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Law ready to secure Chiefs secondary

KANSAS CITY, Mo. -- Anyone who might have thought new Chiefs
cornerback Ty Law was out of shape should have attended his
introductory news conference at Arrowhead Stadium on Tuesday.

Looking fit and trim, Law said he was completely recovered from
a severe foot injury that has plagued him the last two years.

"I'm 110 percent better than what I was last year, physically,
mentally," said the 32-year-old Law, a five-time Pro Bowl
cornerback. "I'm ready to go."

Law, who initially hurt his foot with the Patriots in 2004, said
he was still hobbled by the injury last season with the Jets. But
he managed to intercept a league-high 10 passes for then-coach Herm
Edwards.

Now he's back with Edwards, Kansas City's new head coach, and
armed with a five-year, $30 million contract.

"I'm kind of speechless. Everything is happening so fast," he
said. "I really didn't know I was going to be able to get
something done before training camp. I thought it would be two to
three weeks from now when it actually happened."

He was also courted by the New England Patriots, the team he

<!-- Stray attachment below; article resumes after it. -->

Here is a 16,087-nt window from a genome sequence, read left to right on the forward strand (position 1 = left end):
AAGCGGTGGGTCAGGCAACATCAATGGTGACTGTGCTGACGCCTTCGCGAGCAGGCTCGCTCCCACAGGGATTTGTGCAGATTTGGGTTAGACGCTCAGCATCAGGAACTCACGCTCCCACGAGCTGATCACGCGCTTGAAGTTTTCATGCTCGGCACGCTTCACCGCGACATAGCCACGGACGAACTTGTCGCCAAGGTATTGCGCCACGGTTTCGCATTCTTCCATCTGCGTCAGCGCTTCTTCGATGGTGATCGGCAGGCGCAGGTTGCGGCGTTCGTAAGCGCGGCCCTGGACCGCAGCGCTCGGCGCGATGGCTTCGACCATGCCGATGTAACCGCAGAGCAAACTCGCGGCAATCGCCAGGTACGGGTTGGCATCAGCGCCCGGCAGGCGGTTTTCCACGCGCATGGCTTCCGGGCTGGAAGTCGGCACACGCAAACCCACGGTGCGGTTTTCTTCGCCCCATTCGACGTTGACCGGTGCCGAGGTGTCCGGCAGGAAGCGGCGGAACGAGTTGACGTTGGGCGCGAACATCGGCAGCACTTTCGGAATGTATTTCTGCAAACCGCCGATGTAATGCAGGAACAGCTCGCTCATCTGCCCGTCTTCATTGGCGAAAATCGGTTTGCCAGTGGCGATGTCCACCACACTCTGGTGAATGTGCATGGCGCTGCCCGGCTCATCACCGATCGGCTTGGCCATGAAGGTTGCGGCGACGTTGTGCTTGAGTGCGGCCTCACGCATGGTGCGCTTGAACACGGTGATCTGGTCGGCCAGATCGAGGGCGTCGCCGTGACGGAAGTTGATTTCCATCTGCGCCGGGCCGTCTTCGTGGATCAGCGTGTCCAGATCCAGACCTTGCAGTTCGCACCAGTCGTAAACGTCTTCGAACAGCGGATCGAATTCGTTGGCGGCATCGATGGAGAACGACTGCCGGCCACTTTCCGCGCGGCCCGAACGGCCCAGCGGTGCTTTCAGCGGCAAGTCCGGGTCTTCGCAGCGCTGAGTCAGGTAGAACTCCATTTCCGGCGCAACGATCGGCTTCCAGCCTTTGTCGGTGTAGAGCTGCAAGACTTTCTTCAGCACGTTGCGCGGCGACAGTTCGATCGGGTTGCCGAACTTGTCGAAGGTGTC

helped to three Super Bowl championships.

But the prospect of playing again for Edwards, a former Pro Bowl
cornerback himself, proved decisive.

"It makes a difference when you have a coach that's played the
game," Law said. "There's a lot of knowledgeable coaches out
there who know football. But Herman can give it to you from a
player's perspective. And fortunately for me, he's played my
position and he's played it well."

While working together last year at the Jets, the two developed
a rapport.

"I really admire his toughness," Edwards said. "That's what I
learned about him last year. We've always had a good
relationship."

The Chiefs, the only 10-6 team that missed the playoffs last
year, open camp Friday in River Falls, Wis.

With Edwards and Law in place, enthusiasm should be high. The
Chiefs' Web site had 50,000 hits Sunday night when word got out
that they had reached an agreement with Law.

"I do enjoy the enthusiasm about it. But we still have a job to
do," Law said. "There are still games to be played, still work to
be done. I'm glad for the most part I've been accepted. But I'm
sure of those 50,000 hits, there were a couple of thousand saying,
'What are you doing?'

"You've always got your critics out there."